Farming of animals specifically for food has evolved into something completely unrecognisable, and the sheer scale of it is inconceivable to digest, pun unintentional. Gone are the days of only eating the animals you could hunt down and kill for yourself and your family, and gone even are the days when you ate meat, dairy and eggs from your own or your neighbour’s farm. What is worse is that the product of this mass breeding, mistreatment and premature slaughtering of animals feeds into the most horrible industries with no real value to civilised humans – fast food, for example, is artless, bland, unhealthy and contributes to national obesity problems all over the world, including in developing countries.
It started with the eggs. As long as I’ve lived out of home and bought my own groceries, I have bought free range eggs – is there even anyone who doesn’t these days? There is no excuse. I didn’t realise at the time that supermarket “free range” eggs did not have to meet particularly strict criteria to be labelled as such, and besides, without a car or access to markets (of which there are almost none where I lived in Auckland), I couldn’t really purchase eggs from anywhere else on a regular basis. So I didn’t really buy eggs on a regular basis, and still don’t. Then there was meat. Once no longer a poor student, I could no longer condone factory farmed chicken when I could buy free range chicken, or free range pork, and so on. I do not eat veal, ever. But I tried not to think about the fact that the Asian takeaway joints I sometimes ate at must very likely be using the cheapest meat of any origin they could find.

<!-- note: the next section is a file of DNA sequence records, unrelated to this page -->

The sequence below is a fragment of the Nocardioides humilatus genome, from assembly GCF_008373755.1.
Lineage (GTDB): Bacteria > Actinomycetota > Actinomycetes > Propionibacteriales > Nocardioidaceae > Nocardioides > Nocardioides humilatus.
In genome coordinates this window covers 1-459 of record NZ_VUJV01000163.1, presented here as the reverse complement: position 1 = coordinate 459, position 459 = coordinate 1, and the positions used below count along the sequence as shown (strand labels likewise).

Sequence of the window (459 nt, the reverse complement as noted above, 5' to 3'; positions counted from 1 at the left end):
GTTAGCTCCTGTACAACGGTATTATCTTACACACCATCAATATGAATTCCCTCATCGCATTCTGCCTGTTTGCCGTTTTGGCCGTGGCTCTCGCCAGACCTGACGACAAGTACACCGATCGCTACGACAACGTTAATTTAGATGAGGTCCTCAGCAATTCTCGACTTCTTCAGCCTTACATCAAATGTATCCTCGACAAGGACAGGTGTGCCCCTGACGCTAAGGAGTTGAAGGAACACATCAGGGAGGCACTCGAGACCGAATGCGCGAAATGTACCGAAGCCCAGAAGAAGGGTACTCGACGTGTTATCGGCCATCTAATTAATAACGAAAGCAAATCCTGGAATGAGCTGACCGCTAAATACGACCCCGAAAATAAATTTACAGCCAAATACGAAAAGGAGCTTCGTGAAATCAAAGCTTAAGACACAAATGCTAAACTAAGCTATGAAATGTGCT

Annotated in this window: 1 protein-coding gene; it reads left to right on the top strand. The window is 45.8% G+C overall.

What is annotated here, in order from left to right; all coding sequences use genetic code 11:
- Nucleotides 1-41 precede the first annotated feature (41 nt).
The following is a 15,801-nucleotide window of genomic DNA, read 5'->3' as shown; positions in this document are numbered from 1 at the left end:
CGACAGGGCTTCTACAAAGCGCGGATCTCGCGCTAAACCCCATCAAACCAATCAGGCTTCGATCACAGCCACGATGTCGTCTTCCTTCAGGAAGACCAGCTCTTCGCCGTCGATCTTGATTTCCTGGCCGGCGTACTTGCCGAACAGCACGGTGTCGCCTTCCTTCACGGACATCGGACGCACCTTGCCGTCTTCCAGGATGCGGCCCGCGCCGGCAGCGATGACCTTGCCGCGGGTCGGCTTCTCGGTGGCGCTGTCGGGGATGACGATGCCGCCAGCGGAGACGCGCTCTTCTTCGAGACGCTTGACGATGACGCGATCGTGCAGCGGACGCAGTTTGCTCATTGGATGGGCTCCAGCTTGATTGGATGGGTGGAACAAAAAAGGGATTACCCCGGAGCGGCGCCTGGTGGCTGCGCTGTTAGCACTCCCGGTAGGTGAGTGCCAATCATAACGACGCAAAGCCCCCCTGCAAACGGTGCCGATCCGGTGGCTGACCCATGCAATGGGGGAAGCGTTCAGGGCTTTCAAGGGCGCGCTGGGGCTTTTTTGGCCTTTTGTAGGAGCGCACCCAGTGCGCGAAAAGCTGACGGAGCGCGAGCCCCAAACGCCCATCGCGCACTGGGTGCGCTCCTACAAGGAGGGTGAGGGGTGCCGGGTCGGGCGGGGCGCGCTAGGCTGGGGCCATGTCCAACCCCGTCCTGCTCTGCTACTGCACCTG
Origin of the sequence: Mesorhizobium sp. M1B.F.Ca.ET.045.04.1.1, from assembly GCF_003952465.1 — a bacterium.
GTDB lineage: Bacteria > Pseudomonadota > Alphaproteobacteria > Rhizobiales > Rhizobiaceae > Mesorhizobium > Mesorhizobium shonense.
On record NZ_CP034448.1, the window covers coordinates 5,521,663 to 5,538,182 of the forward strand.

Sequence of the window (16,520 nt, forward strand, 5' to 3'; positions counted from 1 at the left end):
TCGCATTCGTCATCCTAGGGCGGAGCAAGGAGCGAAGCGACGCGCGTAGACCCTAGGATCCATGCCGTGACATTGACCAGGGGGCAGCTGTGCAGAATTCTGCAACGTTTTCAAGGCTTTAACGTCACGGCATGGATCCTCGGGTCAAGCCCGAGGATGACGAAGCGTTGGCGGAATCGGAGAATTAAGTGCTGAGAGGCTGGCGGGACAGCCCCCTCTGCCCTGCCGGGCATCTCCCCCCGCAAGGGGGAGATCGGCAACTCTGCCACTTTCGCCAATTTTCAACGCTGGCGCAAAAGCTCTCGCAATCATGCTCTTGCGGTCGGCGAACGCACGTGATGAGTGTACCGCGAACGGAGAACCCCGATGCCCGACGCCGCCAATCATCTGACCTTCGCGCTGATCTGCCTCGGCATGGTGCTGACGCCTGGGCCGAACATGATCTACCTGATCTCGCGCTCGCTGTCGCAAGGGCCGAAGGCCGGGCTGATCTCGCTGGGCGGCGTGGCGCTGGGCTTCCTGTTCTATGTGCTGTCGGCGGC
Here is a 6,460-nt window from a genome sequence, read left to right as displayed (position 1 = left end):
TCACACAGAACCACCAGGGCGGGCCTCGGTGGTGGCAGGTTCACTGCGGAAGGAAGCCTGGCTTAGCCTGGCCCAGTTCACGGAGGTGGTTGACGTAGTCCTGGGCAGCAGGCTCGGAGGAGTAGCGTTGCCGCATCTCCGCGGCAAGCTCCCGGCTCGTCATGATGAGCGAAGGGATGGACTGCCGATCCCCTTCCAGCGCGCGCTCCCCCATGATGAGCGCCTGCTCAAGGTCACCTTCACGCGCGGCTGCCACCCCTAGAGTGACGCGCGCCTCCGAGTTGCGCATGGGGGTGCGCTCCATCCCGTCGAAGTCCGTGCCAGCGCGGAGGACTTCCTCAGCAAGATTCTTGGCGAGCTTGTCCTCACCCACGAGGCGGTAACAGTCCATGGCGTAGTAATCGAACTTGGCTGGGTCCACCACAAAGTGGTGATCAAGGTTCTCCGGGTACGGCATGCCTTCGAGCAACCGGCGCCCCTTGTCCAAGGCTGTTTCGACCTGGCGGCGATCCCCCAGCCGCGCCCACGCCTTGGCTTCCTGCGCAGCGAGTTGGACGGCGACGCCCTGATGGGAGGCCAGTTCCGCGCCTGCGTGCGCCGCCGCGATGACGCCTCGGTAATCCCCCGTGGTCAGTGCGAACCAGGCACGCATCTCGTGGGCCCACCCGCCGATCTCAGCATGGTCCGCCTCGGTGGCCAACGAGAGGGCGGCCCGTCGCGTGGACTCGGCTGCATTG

So my habits as a consumer was where I started, but in the last two or three years, I’ve been thinking about things a little more and getting a little more pissed off at how unnecessary all of it is. I grew up in a meat-eating family, yes, but I also grew up in an Asian family. It was not “meat and three veg” – my mum cooked Chinese dishes which were mostly staple carbohydrates, lots of vegetables and a relatively small percentage of meat (perhaps 10-15% of the bulk of the meal). Sometimes, we had fish that my dad caught. We hardly ever ate steak except when dining out occasionally. As an adult, I still prefer to cook Asian dishes (although I have a more diverse repertoire than my mother had, including many South East Asian dishes) because I find them both tastier and more nutritionally balanced, and having travelled extensively over Asia, I have definitely observed that the average diet in most Asian countries consists of less meat than the average Western diet. What is more, they made much more use of offal – the idea of throwing out the majority of an animal after selecting its most “premium” cuts of meat always seemed very sad, silly and wasteful to me – and on top of that, they used dairy far less in their savoury dishes. Dairy. Don’t even get me started on the horrible things I have learned about the dairy industry in the last couple of years.